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Greek Pottery

Uploaded by greg333 on Jan 09, 2005








Greek Pottery







The pottery of the ancient Greeks are important for the styles of decoration and for the information it gives about Greek art (Sparkes 4). Because fired clay pottery is highly durable, few or no Greek art works that were made in wood, textile, or wall painting have survived (Sparkes 7). The painted decoration of pottery has become the main source of information about how the Greeks used pottery to solve many problems because in that time period other materials where either unknown or too expensive (Sparkes 13). The Greeks used pottery mainly to store, transport, and drink liquids such as wine and water. Smaller pots were used for containers that held perfumes and spices (Sparkes 16).

Greek pottery was first developed from a Mycenaean tradition, copying the pot styles and decoration (Walters 3). The earliest stylistic period is the Geometric (a pattern of regular lines and shapes), which lasted from about 1000 to 700 BC (Walters 13). In this period the surface of the pot was completely covered with an arrangement of fine patterns of circles and arcs which were the main style. This abstract style was later improved by meanders (winding pattern), checkers, triangles, herringbones (zigzag pattern), and swastikas. Most of the pottery had a geometric style that had the appearance of animal and human figures. Figures were always shown from the side, in outline (Walters 26). The pots that where made in this time period were the earliest in Greek art to show narrative scenes from popular myths, especially about Heracles (Walters 30).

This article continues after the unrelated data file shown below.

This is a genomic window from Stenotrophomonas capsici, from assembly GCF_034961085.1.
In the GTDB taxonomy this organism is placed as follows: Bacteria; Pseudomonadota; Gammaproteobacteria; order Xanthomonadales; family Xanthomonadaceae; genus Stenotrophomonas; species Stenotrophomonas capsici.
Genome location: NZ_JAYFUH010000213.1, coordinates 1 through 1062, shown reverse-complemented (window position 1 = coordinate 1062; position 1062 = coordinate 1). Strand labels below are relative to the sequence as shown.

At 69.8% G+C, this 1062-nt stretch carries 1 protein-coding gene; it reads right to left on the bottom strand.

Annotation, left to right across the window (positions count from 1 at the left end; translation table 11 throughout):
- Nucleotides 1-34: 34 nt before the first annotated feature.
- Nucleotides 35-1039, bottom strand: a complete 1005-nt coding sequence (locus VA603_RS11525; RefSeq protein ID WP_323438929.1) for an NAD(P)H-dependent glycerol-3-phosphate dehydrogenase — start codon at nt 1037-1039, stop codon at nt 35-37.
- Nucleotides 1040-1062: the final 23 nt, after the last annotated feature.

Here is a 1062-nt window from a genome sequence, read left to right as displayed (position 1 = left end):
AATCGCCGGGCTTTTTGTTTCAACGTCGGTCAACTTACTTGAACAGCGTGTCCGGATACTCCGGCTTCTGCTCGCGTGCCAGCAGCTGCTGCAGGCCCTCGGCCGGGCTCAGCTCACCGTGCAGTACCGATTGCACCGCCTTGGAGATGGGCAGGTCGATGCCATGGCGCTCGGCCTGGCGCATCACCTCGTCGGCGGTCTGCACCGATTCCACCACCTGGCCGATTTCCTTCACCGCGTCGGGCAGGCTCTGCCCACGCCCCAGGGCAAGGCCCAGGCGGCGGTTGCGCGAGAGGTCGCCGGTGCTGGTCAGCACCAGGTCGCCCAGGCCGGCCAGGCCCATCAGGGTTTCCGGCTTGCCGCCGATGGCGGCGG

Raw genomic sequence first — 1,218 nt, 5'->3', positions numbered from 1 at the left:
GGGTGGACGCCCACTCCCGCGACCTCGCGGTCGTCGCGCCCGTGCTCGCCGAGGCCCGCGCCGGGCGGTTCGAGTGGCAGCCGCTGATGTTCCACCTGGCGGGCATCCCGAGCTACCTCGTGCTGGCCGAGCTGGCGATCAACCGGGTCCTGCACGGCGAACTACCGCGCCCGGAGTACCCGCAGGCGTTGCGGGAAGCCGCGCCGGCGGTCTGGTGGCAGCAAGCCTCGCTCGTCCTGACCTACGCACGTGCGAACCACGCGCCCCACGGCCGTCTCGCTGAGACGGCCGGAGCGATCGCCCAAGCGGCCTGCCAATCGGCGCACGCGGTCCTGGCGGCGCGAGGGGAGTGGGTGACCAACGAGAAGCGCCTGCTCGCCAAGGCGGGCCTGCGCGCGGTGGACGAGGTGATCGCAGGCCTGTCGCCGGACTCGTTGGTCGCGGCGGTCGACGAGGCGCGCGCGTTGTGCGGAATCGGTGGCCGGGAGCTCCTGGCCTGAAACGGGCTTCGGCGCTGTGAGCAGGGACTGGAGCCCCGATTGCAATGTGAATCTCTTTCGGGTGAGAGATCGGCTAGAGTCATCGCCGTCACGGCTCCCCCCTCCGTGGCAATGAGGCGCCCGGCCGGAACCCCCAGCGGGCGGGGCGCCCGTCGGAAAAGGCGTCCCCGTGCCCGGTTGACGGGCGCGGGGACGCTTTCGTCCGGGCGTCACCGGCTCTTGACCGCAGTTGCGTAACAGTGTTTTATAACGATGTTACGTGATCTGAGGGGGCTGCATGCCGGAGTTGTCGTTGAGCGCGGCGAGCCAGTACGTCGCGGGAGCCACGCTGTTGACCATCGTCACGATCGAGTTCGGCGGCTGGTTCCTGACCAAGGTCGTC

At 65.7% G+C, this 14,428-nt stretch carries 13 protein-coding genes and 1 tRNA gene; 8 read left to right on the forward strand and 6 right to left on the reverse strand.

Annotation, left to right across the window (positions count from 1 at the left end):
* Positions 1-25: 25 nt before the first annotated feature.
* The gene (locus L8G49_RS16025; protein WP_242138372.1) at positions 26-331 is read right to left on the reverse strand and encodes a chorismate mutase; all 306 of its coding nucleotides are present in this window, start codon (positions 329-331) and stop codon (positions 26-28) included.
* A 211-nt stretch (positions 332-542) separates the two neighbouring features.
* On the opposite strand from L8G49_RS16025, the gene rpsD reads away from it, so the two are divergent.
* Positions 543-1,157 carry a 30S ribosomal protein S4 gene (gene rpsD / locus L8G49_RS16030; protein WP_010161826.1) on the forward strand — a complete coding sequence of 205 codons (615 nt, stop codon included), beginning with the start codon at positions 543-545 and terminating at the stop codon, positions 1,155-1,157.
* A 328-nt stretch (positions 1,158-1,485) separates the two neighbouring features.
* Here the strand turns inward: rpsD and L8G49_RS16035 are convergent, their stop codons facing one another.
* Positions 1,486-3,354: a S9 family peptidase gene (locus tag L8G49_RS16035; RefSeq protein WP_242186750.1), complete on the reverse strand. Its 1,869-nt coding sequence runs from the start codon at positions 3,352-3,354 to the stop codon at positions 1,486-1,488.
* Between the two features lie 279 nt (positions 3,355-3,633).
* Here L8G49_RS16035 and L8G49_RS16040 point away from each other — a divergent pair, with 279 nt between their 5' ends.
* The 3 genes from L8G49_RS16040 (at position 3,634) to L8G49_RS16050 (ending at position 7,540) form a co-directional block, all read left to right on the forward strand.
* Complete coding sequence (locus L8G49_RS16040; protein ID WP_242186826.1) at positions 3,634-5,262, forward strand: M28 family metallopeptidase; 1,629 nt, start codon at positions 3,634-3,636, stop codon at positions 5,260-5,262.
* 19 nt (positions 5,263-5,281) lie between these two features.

Greatly expanded Greek trading activities, during the late 8th and early 7th centuries BC, led to a growth of influence on Eastern Greek pottery painters (Cook 2). This “oriental” phase is first seen in works made in the city of Corinth in about 700 BC. At this time Oriental images found their way onto all makes of Greek pots (Cook 6). Curvilinear patterns (curved lines) replaced the older rectilinear ones. New subjects appear, especially monsters such as the sphinx, siren, griffin, and gorgon, as well as exotic animals such as the lion (Cook 9). The Corinthian painters created a silhouette technique where figures painted in the black glaze were cut in the surface to show detail (Cook 11).


Athenian painters used black-figure pottery style around 630 BC using human figures instead of Oriental animal images for their themes (Sparkes 4). The high quality of their clay,...

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Uploaded by:   greg333

Date:   01/09/2005

Category:   Ethan Frome

Length:   6 pages (1,432 words)

Views:   1756

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